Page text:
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Australia’s significant cyber incidents sanctions regime: Combatting transnational cybercrime | #cybercrime | #computerhacker

In situations of international concern, alternatives to armed force are frequently necessary to resolve a situation, mitigate its effects, or hold accountable those responsible. This is where sanctions play a crucial role.

Significant cyber incidents can harm individuals, businesses, economies, or governments, both in Australia and around the world.

Australia established a sanctions regime in relation to significant cyber incidents on 21 December 2021. This article explores the key aspects of the significant cyber incidents sanctions regime.

The significant cyber incidents sanctions regime

The significant cyber incidents sanctions regime (the regime) is a thematic autonomous sanctions regime. Unlike a country-specific autonomous sanctions regime, a thematic autonomous sanctions regime applies to sanctionable conduct wherever it occurs in the world.

This is crucial as cybercrime is transnational by nature and is not restricted by international borders. It is in the global interest for all countries to cooperate in the fight against cybercrime.

Under the regime, the Minister for Foreign Affairs may designate a person or entity for targeted financial sanctions and declare a person for a travel ban if the Minister is satisfied the person or entity has caused, assisted with causing, or been complicit in, a cyber incident or an attempted cyber incident that is significant or which, had it occurred, would have been significant.

When will the regime be applied?

The application of the regime will be limited to the most serious cyber incidents of international concern. Before making a designation or declaration under the regime, the Minister for Foreign Affairs must secure written agreement from the Attorney-General and consult with other relevant Ministers, as deemed appropriate by the Minister for Foreign Affairs.

What is prohibited by the significant cyber incidents sanctions regime?

The significant cyber incidents sanctions regime imposes the following sanctions measures:

  • Restrictions on providing assets to designated persons or entities.
  • Travel bans on designated persons.
  • Restrictions on dealing with the assets of designated persons or entities (requirement to freeze assets).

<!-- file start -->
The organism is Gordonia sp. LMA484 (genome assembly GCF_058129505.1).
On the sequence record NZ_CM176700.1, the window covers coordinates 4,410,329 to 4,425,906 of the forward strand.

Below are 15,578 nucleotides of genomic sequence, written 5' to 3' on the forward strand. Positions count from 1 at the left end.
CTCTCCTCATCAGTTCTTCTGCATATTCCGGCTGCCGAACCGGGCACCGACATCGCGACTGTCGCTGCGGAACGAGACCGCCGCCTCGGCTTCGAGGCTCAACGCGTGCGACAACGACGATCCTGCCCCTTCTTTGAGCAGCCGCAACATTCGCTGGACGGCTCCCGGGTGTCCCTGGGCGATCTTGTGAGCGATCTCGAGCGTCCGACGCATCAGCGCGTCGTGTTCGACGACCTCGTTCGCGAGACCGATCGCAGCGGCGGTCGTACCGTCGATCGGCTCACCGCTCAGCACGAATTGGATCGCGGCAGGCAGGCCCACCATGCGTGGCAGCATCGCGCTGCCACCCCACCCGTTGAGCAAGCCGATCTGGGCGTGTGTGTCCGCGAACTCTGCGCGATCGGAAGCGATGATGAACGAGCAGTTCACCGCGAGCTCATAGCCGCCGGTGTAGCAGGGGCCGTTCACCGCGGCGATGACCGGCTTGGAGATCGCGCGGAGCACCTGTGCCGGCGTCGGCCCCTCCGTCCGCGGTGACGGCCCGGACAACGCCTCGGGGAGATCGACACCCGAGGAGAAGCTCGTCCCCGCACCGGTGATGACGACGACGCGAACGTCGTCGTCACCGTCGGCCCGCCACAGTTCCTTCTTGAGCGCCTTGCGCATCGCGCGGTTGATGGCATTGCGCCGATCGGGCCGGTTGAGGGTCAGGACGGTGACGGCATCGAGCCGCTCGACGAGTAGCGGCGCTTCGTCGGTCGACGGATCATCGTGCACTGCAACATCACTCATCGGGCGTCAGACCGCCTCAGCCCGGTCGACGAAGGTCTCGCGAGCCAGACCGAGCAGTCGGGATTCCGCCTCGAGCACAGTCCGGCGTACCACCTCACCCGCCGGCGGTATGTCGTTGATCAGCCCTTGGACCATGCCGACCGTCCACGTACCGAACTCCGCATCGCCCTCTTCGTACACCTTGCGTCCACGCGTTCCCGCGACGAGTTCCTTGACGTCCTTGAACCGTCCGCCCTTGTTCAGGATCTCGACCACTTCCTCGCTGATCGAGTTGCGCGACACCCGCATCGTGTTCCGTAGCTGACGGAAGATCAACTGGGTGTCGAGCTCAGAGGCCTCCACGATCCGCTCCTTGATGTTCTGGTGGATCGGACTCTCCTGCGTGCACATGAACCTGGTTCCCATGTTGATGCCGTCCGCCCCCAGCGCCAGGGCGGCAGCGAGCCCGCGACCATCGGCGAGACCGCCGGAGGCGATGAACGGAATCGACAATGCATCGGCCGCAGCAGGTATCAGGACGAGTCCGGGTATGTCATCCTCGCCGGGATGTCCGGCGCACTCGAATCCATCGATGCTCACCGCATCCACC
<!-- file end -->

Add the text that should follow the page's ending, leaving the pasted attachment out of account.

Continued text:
Under the regime, it is prohibited to make an asset available directly or indirectly to, or for the benefit of, a designated person or entity, and to use or deal with an asset that is owned or controlled by a designated person or entity.

An “asset” includes an asset or property of any kind, whether tangible or intangible, movable or immovable. The Consolidated List available on DFAT’s website includes the names of all designated persons and entities.

A designated person or entity is an individual, organisation, group or business who is subject to targeted financial sanctions under Australian sanctions law. Those listed may be Australian citizens, foreign nationals, or residents in Australia or overseas.

Relevant legislation

The relevant legislation for the significant cyber incidents sanctions regime includes the following:

  • Autonomous Sanctions Act 2011
  • Autonomous Sanctions Regulations 2011
  • Autonomous Sanctions (Designated and Declared Persons – Thematic Sanctions) Instrument 2022
  • Customs (Prohibited Exports) Regulations 1958
  • Migration Regulations 1994

Who must comply with sanctions?

Australian sanction laws apply to activities in Australia and to activities undertaken overseas by Australian citizens and Australian‐registered bodies corporate.

If you become aware that you are holding an asset of a designated person or entity, you are required to freeze (hold) that asset and notify the Australian Federal Police (AFP) as soon as possible.

In some circumstances, it may be possible to obtain a sanctions permit from the Minister for Foreign Affairs to engage in an activity that would otherwise be prohibited by a sanctions measure.


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